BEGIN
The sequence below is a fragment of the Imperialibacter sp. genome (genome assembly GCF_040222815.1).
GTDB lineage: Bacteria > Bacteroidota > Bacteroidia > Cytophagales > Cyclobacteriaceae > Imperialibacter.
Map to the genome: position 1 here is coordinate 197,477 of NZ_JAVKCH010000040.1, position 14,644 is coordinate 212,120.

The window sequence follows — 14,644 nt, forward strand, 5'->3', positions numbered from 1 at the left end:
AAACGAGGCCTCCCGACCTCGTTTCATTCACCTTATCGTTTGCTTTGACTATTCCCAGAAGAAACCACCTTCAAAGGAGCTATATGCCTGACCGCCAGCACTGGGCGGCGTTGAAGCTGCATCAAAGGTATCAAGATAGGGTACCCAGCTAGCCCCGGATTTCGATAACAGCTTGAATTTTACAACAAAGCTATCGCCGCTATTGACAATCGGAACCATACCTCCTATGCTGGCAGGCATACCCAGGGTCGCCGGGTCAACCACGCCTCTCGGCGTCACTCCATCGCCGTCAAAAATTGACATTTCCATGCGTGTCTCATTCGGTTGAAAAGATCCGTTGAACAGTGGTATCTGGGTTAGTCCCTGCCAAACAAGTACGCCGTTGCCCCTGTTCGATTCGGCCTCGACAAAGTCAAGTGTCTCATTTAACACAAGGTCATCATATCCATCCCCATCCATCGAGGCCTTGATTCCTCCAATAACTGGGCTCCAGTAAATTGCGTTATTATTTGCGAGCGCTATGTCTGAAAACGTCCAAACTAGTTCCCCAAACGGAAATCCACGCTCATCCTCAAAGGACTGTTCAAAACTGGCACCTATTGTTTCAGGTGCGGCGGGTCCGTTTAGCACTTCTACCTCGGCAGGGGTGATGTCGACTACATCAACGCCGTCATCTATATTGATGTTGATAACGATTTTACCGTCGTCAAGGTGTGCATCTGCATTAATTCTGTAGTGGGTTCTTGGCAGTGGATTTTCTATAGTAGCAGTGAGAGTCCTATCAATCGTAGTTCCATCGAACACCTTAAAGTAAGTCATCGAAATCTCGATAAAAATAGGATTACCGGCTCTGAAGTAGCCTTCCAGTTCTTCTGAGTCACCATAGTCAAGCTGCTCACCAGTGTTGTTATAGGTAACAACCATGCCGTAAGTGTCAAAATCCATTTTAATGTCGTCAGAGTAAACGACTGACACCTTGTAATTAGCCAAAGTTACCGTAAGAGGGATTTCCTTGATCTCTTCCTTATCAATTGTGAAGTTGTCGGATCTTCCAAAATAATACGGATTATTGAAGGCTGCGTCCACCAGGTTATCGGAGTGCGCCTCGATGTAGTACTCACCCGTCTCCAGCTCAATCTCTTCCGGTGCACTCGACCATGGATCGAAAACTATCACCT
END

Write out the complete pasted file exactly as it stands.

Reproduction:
The sequence below is a fragment of the Imperialibacter sp. genome (genome assembly GCF_040222815.1).
GTDB lineage: Bacteria > Bacteroidota > Bacteroidia > Cytophagales > Cyclobacteriaceae > Imperialibacter.
Map to the genome: position 1 here is coordinate 197,477 of NZ_JAVKCH010000040.1, position 14,644 is coordinate 212,120.

The window sequence follows — 14,644 nt, forward strand, 5'->3', positions numbered from 1 at the left end:
AAACGAGGCCTCCCGACCTCGTTTCATTCACCTTATCGTTTGCTTTGACTATTCCCAGAAGAAACCACCTTCAAAGGAGCTATATGCCTGACCGCCAGCACTGGGCGGCGTTGAAGCTGCATCAAAGGTATCAAGATAGGGTACCCAGCTAGCCCCGGATTTCGATAACAGCTTGAATTTTACAACAAAGCTATCGCCGCTATTGACAATCGGAACCATACCTCCTATGCTGGCAGGCATACCCAGGGTCGCCGGGTCAACCACGCCTCTCGGCGTCACTCCATCGCCGTCAAAAATTGACATTTCCATGCGTGTCTCATTCGGTTGAAAAGATCCGTTGAACAGTGGTATCTGGGTTAGTCCCTGCCAAACAAGTACGCCGTTGCCCCTGTTCGATTCGGCCTCGACAAAGTCAAGTGTCTCATTTAACACAAGGTCATCATATCCATCCCCATCCATCGAGGCCTTGATTCCTCCAATAACTGGGCTCCAGTAAATTGCGTTATTATTTGCGAGCGCTATGTCTGAAAACGTCCAAACTAGTTCCCCAAACGGAAATCCACGCTCATCCTCAAAGGACTGTTCAAAACTGGCACCTATTGTTTCAGGTGCGGCGGGTCCGTTTAGCACTTCTACCTCGGCAGGGGTGATGTCGACTACATCAACGCCGTCATCTATATTGATGTTGATAACGATTTTACCGTCGTCAAGGTGTGCATCTGCATTAATTCTGTAGTGGGTTCTTGGCAGTGGATTTTCTATAGTAGCAGTGAGAGTCCTATCAATCGTAGTTCCATCGAACACCTTAAAGTAAGTCATCGAAATCTCGATAAAAATAGGATTACCGGCTCTGAAGTAGCCTTCCAGTTCTTCTGAGTCACCATAGTCAAGCTGCTCACCAGTGTTGTTATAGGTAACAACCATGCCGTAAGTGTCAAAATCCATTTTAATGTCGTCAGAGTAAACGACTGACACCTTGTAATTAGCCAAAGTTACCGTAAGAGGGATTTCCTTGATCTCTTCCTTATCAATTGTGAAGTTGTCGGATCTTCCAAAATAATACGGATTATTGAAGGCTGCGTCCACCAGGTTATCGGAGTGCGCCTCGATGTAGTACTCACCCGTCTCCAGCTCAATCTCTTCCGGTGCACTCGACCATGGATCGAAAACTATCACCT